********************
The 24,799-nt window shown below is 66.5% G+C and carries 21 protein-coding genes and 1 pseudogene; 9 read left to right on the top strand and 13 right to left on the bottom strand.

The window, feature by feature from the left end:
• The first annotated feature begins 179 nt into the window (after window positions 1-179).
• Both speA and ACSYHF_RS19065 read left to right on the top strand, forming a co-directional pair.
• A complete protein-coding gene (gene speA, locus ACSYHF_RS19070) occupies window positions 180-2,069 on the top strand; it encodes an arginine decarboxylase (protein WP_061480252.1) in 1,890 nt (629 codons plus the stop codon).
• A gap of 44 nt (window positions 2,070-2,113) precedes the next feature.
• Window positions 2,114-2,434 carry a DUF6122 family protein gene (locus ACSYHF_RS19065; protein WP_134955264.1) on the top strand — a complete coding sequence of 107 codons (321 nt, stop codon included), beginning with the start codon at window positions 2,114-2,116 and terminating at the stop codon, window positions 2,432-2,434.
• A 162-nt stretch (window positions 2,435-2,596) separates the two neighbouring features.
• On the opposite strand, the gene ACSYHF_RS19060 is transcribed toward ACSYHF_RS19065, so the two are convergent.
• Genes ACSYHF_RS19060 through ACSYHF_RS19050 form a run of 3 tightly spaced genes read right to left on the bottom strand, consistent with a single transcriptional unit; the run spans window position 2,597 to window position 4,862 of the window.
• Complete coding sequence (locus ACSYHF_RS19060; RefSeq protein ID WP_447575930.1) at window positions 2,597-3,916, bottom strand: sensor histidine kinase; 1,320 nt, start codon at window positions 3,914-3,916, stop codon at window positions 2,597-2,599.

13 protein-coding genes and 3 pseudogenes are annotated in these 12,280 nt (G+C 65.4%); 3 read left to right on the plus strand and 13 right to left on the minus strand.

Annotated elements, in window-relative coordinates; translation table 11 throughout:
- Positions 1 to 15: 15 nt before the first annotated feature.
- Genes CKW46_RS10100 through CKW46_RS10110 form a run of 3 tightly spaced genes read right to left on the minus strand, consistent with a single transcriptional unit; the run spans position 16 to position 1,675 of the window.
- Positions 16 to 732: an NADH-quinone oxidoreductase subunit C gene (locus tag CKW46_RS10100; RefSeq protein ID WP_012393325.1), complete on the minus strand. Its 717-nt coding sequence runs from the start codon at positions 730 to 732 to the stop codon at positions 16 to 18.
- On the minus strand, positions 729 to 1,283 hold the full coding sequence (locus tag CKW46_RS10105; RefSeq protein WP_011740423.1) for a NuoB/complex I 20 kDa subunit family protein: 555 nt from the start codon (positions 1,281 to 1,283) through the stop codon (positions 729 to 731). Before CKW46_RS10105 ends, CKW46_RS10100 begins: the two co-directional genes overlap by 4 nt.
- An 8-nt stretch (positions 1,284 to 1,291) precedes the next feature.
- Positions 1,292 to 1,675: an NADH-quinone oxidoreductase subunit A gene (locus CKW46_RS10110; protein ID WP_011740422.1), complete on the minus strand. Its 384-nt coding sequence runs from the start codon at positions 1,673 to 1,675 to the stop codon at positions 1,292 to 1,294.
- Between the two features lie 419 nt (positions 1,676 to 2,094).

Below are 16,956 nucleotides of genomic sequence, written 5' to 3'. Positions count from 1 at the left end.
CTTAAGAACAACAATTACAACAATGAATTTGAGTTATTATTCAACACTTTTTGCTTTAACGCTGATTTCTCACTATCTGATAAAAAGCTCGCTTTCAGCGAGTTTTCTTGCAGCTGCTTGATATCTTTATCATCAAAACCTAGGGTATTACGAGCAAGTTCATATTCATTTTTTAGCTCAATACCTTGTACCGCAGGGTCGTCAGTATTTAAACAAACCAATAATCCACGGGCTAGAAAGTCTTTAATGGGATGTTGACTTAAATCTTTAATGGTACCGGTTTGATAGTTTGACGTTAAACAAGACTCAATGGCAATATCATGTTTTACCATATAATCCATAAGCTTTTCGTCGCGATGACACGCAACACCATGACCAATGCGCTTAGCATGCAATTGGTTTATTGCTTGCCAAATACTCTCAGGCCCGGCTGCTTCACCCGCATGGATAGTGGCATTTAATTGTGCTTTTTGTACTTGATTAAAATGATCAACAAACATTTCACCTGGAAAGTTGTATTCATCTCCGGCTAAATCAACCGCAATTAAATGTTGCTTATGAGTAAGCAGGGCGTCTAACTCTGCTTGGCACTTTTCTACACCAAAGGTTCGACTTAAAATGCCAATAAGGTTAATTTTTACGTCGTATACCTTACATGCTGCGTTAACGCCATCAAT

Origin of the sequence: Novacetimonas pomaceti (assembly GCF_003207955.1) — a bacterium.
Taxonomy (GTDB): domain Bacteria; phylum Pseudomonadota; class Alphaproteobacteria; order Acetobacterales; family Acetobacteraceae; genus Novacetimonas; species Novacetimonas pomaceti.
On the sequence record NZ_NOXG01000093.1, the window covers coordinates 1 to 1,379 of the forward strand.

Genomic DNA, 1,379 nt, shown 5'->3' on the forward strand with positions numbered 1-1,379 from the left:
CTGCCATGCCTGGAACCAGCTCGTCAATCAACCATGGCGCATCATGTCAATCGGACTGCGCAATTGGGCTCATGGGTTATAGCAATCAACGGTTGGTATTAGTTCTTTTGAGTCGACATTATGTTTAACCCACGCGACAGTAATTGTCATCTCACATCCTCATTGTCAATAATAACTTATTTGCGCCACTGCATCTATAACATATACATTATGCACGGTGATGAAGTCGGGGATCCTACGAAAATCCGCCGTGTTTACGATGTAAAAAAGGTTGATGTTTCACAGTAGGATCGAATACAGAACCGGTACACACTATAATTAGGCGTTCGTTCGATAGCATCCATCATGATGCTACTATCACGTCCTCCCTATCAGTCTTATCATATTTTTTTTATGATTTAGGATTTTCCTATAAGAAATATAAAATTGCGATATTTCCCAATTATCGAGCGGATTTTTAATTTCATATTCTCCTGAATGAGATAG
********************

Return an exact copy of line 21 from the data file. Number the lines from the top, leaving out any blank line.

Below are 16,956 nucleotides of genomic sequence, written 5' to 3'. Positions count from 1 at the left end.